The stages of change model is a proven model of change that has been used for decades.
My previous research, based on teaching early career women scholars (Isaac, Kaatz, Lee, & Carnes, 2012), illustrated how negative performance expectations influenced by stereotype threat caused highly competent women to underperform relative to their actual abilities (Burgess, Joseph, van Ryn, & Carnes, 2012; Correll, 2004; Davies, Spencer, & Steele, 2005; Steele, 1997). Participants’ journals and discussion illustrated their response to threat by describing physiological stress responses, performance monitoring, and efforts to suppress negative thoughts and feelings (Schmader, Johns, & Forbes, 2008).
After being exposed to research on stereotype threat, our students became acutely aware of how stereotype threat undermined their performance and impacted their professional aspirations.
(Davies, Spencer, Quinn, & Gerhardstein, 2002; Davies et al., 2005)
Prochaska’s five stages of change model (2006) was incorporated to assess the success on increasing their leadership self-efficacy (“I can do it”) for three classes. Both pre- and post-questionnaires showed gains in the desired directions for leadership self-efficacy, personal mastery, self-esteem, and perceived constraints. Qualitative text analysis of weekly journals indicated that course participants applied and integrated strategies to lessen the impact of societal stereotypes into their own leadership practices. Follow-up queries via e-mail to the first two cohorts supported the enduring value of course participation among women who are at early stages of academic science, technology, engineering, mathematics and medicine (STEMM) careers.
Research has shown that even a short educational workshop can make a difference. In one study, undergraduate students in the intervention group were presented with a 45-minute narrated and interactive slideshow for education and training about implicit bias in a race context (Devine, Forscher, Austin, & Cox, 2012). Participants were told that if they were motivated to address race bias, they could learn and implement a set of simple tools. Although for the control group, implicit bias measures stayed the same, the training group showed a dramatic drop in the magnitude of their implicit bias scores that persisted through 8 weeks, especially for those who were motivated to change. There is some evidence that this drop lasted for some up to two years.
Even one training session can make a difference.
Research shows that articulating a plan makes it more likely for it to happen. The continuing education literature demonstrates that if you put a commitment in writing, you are more likely to engage in that behavior (Overton & MacVicar, 2008; Wakefield, 2003).
That is why as you go through this information, you need to do reflective writing and write down strategies as you think about them. Taking this action is the start for change – it prepares the way.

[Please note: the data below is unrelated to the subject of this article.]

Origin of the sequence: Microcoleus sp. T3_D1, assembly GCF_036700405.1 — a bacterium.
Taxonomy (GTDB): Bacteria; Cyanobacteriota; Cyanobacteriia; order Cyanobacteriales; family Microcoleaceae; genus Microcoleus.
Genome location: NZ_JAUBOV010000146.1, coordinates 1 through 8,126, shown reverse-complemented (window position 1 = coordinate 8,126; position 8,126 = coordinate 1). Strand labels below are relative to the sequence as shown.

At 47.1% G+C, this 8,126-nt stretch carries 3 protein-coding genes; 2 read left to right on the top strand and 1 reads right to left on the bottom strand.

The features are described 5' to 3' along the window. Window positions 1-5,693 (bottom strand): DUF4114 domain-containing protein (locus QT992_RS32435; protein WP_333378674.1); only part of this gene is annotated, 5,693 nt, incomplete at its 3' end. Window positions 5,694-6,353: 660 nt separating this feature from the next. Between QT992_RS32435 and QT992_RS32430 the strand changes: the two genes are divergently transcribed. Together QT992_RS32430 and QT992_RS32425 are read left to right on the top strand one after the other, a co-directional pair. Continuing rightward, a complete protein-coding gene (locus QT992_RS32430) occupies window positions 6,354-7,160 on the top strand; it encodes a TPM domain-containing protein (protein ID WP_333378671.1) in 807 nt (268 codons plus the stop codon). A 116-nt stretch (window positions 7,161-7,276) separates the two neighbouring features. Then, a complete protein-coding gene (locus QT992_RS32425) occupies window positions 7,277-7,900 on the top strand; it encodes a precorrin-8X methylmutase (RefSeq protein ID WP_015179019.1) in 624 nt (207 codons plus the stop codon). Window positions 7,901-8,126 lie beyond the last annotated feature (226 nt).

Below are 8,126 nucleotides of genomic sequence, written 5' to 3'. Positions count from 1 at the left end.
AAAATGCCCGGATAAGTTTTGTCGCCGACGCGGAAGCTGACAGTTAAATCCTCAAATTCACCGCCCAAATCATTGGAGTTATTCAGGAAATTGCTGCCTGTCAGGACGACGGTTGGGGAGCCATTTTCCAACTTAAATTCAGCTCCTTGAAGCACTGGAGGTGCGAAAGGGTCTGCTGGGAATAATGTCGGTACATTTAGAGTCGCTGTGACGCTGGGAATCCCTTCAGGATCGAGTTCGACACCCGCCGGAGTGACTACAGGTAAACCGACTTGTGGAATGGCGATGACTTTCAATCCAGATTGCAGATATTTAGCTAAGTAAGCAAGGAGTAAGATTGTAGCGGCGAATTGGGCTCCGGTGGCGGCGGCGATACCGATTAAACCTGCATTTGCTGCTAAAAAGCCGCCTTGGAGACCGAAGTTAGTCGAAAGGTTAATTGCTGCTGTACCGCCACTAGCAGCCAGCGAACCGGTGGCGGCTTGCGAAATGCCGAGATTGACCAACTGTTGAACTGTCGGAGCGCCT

- Burgess, D. J., Joseph, A., van Ryn, M., & Carnes, M. (2012). Does stereotype threat affect women in academic medicine? Academic Medicine, 87(4), 506-512.
- Correll, S. J. (2004). Constraints into preferences: Gender, status, and emerging career aspirations. American Sociology Review, 69(1), 93-113.
- Davies, P. G., Spencer, S. J., Quinn, D. M., & Gerhardstein, R. (2002). Consuming images: How television commercials that elicit stereotype threat can restrain women academically and professionally. Personality and Social Psychology Bulletin, 28(12), 1615-1628.
- Davies, P. G., Spencer, S. J., & Steele, C. M. (2005). Clearing the Air: Identity Safety Moderates the Effects of Stereotype Threat on Women’s Leadership Aspirations. Journal of Personality and Social Psychology, 88(2), 276-287.
- Devine, P. G., Forscher, P. S., Austin, A. J., & Cox, W. T. L. (2012). Long-term reduction in implicit race bias: A prejudice habit-breaking intervention. Journal of Experimental Social Psychology, 48(6), 1267-1278. doi: 10.1016/j.jesp.2012.06.003
- Isaac, C., Kaatz, A., Lee, B., & Carnes, M. (2012). An educational intervention designed to increase women’s leadership self-efficacy. CBE life sciences education, 11(3), 307-322.
- Overton, G., & MacVicar, R. (2008). Requesting a commitment to change: conditions that produce behavioral or attitudinal commitment. Journal of Continuing Education in the Health Professions, 28(2), 60-66.
- Schmader, T., Johns, M., & Forbes, C. (2008). An integrated process model of stereotype threat effects on performance. Psychological Review, 115(2), 336-356. doi: 10.1037/0033-295x.115.2.336
- Steele, C. M. (1997). A threat in the air: How stereotypes shape intellectual identity and performance. The American Psychologist, 52(6), 613-629.
- Wakefield, J. C. P. M. M. C. J. M. L. J.-M. P. J. (2003). Commitment to Change Statements Can Predict Actual Change in Practice. [Article]. Journal of Continuing Education in the Health Professions, 23(2), 81.